Story URL: http://news.medill.northwestern.edu/washington/news.aspx?id=83755
Story Retrieval Date: 5/25/2013 10:06:54 AM CST
WFP Jessore Field Office Situation Report
WASHINGTON -- On the climate change stage, several groups are placing a spotlight on women.
Representatives from these organizations, which include the Women’s Environment Development Organization and The World Conservation Union, say women’s economic, social and cultural roles put them at a disadvantage when facing the threats of climate change.
Women in developing countries are “the world’s principal food producers,” according to the Food and Agriculture Organization, which leads international efforts to defeat hunger. Women are also largely responsible for securing water and energy for cooking and heating.
With an increase in droughts, floods, desertification and erosion – possible impacts of global warming – women will have to work harder to secure these vital resources, say experts on women’s issues. As a consequence, they would have less time to care for their families or get an education.
This effect can already be seen in Tuvalu, a group of islands in the South Pacific Ocean, where increased time spent on securing water and fuel is directly related to decreasing girls’ enrollment in school and lower literacy levels, said Rebecca Pearl, a program coordinator at WEDO, the women’s environment group.
While women’s livelihoods are threatened by environmental change, their lives are at greater risk when disaster strikes.
“In many Asian and Latin American countries, skills such as swimming and tree climbing are taught mainly to boys,” said Lorena Aguilar, an adviser at the World Conservation Union. “These skills help them survive and cope better during floods.”
In rural Bangladesh, Aguilar added, women’s dress codes can restrict their ability to move quickly during a natural disaster, and some women cannot leave their households without the consent of a male relative.
Oxfam International reported disproportional fatalities among men and women during the Tsunami that hit Asia at the end of 2004. According to an Oxfam briefing, females accounted for about three quarters of deaths in eight Indonesian villages, and almost 90 percent of deaths in Cuddalore, the second most affected district in India.
The report stated that many of these women perished because they were at home while men were out running errands away from the seashore, or because they lacked the stamina to stay afloat while simultaneously clinging to their children.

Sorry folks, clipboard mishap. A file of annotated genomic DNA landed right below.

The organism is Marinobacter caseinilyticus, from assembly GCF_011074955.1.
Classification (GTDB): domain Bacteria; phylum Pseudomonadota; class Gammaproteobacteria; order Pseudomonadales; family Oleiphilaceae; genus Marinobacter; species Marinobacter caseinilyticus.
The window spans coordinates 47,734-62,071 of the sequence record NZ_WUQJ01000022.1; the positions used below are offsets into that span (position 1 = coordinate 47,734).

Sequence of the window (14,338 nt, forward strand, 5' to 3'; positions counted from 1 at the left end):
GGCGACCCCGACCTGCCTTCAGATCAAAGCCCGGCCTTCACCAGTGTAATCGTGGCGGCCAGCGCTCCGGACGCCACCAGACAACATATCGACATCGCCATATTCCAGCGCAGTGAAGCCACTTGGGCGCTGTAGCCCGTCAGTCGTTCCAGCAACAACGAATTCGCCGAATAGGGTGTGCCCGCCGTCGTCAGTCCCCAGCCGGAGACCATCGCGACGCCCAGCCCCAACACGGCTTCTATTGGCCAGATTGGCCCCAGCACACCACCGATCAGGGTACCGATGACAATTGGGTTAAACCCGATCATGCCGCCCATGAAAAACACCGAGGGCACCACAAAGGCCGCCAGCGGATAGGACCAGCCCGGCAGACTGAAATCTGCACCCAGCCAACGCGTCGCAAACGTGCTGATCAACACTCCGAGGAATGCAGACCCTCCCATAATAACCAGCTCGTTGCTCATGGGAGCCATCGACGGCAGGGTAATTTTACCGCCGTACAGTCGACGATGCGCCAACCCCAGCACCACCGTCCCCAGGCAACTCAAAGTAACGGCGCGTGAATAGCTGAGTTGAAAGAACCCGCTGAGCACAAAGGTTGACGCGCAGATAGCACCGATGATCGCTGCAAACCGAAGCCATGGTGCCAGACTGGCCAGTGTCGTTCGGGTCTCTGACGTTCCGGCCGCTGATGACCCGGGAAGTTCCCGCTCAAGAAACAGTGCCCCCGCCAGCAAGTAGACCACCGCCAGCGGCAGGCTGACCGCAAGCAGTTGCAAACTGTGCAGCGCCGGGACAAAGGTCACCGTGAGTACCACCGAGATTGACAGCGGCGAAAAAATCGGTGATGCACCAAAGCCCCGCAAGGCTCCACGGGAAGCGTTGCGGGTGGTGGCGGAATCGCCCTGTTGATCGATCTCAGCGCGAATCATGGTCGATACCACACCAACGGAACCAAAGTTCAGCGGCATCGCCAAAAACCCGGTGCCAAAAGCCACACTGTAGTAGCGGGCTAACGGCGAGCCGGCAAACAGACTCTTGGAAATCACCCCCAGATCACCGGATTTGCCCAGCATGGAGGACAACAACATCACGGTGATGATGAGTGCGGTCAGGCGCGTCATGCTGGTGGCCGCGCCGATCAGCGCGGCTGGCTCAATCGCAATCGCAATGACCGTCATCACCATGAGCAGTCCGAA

Skeptics might write off this evidence as anecdotal, Aguilar acknowledged. So she pointed out a recent study by the London School of Economics, which analyzed natural disasters in 141 countries and found that gender differences in deaths were directly linked to women’s economic and social rights.
“That is, when women’s rights are not protected, more women than men will die from disasters,” Aguilar said.
Despite these facts, she explained, women are underrepresented in decision-making related to climate change.
Furthermore, the climate change response plans in many developing countries leave out or brush over the need to address the hardships women face, Pearl said.
There’s also the question of climate change policy funding, which is not being directed to vulnerable women, said Liane Schalatek, associate director of the Heinrich Böll Foundation, a think tank that specializes in global environment issues.
However, some progress has been made in the last two years.
The Global Gender and Climate Alliance, formed in December, 2007, is working with a key policymaker, the United Nations Framework Convention on Climate Change.
And the Hyogo Framework for Action, created at the 2005 World Conference on Disaster Reduction in Japan, mentions the need for a gender perspective to be integrated into all disaster risk management policies.
“Hopefully you’ll see a lot of change in the next couple of years,” Pearl said.